Asset quality review of NBFCs ruled out
- A liquidity squeeze that began with repayment defaults by IL&FS began a downward cycle in the economy. Since then repayment worries have gripped big companies like Dewan Housing, Zee Group and Anil-Ambani led Reliance Group.
- Bank credit to NBFCs fell by over Rs 6000 crore between March to June once again highlighting the risk aversion towards the sector. Credit disbursals by non-banking finance companies plunged by a third in the year to March raising worries over solvency issue gripping other NBFCs after the implosion of IL&FS in September last year.
- The country’s largest lender State Bank of India took the lead and introduced repo-linked lending rate for home loans from July only for new customers who are getting the direct benefit of lower policy rates.
- Das once again appealed to banks for a faster transmission of policy rates to push-up credit in the Indian economy.
- Today, the economy requires a certain amount of push not just from the monetary policy but also from its transmission, our expectation is that they (banks) should move faster.
What is an AQR?
- Typically, Reserve Bank of India (RBI) inspectors check bank books every year as part of its annual financial inspection (AFI) process.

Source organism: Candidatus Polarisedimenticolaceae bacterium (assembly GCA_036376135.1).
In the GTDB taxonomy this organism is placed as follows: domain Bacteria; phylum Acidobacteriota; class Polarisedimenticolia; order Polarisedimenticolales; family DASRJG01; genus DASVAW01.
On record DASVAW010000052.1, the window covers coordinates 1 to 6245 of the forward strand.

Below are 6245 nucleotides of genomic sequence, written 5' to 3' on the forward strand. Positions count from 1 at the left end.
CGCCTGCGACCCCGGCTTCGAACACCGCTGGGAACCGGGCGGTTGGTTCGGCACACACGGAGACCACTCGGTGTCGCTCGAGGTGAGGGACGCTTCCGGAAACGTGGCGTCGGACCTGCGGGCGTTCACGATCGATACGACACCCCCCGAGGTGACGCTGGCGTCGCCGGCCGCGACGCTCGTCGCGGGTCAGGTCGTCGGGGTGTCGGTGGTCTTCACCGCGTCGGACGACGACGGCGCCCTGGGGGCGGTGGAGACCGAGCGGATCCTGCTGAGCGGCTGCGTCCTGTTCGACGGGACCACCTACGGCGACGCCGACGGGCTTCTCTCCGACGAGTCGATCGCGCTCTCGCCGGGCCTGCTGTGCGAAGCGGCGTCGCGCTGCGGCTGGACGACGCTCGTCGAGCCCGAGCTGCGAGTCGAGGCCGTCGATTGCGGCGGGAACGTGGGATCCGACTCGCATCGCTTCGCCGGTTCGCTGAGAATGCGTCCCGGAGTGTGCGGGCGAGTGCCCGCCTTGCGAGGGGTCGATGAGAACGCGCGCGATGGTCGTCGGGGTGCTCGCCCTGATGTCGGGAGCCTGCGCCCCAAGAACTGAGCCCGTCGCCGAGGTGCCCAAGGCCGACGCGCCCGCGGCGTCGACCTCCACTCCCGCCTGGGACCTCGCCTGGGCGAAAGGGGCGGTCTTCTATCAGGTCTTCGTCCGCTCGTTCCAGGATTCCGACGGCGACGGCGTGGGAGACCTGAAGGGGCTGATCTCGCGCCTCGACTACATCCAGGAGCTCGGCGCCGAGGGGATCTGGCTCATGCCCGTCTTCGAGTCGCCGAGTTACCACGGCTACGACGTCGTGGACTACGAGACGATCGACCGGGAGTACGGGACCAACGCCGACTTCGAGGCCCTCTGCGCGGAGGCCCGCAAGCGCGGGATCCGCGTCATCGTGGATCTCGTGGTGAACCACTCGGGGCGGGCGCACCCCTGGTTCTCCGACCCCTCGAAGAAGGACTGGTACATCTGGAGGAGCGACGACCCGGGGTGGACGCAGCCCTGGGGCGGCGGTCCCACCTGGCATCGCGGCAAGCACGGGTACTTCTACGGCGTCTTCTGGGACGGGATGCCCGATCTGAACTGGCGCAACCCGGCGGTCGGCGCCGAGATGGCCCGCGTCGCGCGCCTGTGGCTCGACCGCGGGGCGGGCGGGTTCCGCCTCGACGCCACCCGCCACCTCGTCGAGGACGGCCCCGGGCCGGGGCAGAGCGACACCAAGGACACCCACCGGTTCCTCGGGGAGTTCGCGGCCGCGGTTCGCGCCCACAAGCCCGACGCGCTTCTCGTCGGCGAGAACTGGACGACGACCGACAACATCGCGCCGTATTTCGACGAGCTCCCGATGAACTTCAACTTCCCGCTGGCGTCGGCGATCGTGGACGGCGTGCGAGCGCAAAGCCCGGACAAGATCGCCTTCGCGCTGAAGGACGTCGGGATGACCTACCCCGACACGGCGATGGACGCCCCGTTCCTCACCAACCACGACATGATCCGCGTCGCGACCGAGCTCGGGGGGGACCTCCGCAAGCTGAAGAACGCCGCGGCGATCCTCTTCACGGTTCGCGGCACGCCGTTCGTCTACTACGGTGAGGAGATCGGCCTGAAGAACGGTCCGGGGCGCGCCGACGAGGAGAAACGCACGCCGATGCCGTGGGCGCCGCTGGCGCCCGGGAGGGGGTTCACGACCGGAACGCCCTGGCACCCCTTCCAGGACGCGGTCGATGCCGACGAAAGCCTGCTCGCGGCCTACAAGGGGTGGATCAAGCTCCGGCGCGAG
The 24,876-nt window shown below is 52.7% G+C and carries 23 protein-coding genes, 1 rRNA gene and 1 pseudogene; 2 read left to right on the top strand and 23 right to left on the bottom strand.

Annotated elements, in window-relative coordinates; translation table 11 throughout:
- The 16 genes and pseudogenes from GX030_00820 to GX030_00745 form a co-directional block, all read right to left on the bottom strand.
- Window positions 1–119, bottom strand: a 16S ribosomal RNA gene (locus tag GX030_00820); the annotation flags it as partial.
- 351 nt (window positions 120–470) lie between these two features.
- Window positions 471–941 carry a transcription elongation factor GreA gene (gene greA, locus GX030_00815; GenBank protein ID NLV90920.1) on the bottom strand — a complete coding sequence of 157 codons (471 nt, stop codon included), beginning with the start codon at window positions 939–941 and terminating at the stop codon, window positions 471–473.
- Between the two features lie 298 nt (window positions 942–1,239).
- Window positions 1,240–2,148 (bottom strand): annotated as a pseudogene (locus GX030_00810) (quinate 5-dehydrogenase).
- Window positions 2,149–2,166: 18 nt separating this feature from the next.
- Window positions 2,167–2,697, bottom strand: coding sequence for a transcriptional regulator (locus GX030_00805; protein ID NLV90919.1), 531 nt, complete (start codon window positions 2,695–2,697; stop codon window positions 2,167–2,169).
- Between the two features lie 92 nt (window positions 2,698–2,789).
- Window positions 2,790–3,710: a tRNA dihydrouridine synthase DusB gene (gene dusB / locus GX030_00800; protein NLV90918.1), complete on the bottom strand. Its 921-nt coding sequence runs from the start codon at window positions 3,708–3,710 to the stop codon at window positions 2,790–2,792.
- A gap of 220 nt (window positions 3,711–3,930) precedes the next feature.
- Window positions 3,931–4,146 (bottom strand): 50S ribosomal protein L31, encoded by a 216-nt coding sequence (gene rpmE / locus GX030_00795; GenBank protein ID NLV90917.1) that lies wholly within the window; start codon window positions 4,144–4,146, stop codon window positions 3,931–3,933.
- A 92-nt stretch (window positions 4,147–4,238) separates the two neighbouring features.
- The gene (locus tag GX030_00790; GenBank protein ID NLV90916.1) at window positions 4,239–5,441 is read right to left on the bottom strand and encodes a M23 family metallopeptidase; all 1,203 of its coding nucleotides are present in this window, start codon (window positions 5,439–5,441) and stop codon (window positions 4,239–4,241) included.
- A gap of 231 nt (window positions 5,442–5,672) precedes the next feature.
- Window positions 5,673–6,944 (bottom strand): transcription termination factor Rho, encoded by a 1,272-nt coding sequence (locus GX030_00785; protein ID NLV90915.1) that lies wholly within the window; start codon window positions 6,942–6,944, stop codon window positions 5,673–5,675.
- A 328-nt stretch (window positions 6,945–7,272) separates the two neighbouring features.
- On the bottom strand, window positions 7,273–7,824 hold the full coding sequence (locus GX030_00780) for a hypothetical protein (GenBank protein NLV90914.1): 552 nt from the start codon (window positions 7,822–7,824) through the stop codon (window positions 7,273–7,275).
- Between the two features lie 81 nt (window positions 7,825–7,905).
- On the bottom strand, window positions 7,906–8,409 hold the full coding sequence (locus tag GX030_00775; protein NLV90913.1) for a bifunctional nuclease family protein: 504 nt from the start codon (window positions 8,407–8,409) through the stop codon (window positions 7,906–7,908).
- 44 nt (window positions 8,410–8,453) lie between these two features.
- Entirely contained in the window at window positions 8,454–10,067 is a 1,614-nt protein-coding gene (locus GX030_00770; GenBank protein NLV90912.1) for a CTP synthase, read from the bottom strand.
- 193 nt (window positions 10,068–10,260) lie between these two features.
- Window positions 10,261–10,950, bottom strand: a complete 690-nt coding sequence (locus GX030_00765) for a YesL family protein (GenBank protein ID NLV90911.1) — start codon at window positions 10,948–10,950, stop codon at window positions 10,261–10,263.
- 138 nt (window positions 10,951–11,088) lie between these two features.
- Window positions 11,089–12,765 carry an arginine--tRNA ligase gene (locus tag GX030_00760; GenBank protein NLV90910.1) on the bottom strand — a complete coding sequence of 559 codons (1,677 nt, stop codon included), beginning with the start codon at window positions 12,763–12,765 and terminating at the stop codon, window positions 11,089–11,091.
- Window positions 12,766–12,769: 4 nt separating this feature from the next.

- However, a special inspection was conducted in 2015-16 in the August-November period. This was named as Asset Quality Review (AQR).
- In a routine AFI, a small sample of loans is inspected to check if asset classification was in line with the loan repayment and if banks have made provisions adequately.
- However, in the AQR, the sample size was much bigger and in fact, most of the large borrower accounts were inspected to check if classification was in line with prudential norms.
- Some reports suggest that a list of close to 200 accounts was identified, which the banks were asked to treat as non-performing. Banks were given two quarters, October-December and January-March of 2016 to complete the asset classification.
- RBI had a strong notion that some of the banks are underreporting their NPAs.
- Asset classification practices are not up to the mark and several banks have resorted to evergreening of accounts.
- Here, banks were postponing bad-loan classification while depicting accounts as performing.
- Non-banking financial companies (NBFCs) are entities or institutions that provide certain bank-like and financial services but do not hold a banking license.
- NBFCs are not subject to the banking regulations and oversight by federal and state authorities adhered to by traditional banks.
- Investment banks, mortgage lenders, money market funds, insurance companies, hedge funds, private equity funds, and P2P lenders are all examples of NBFCs.
- Since the Great Recession, NBFCs have proliferated in number and type, playing a key role in meeting the credit demand unmet by traditional banks.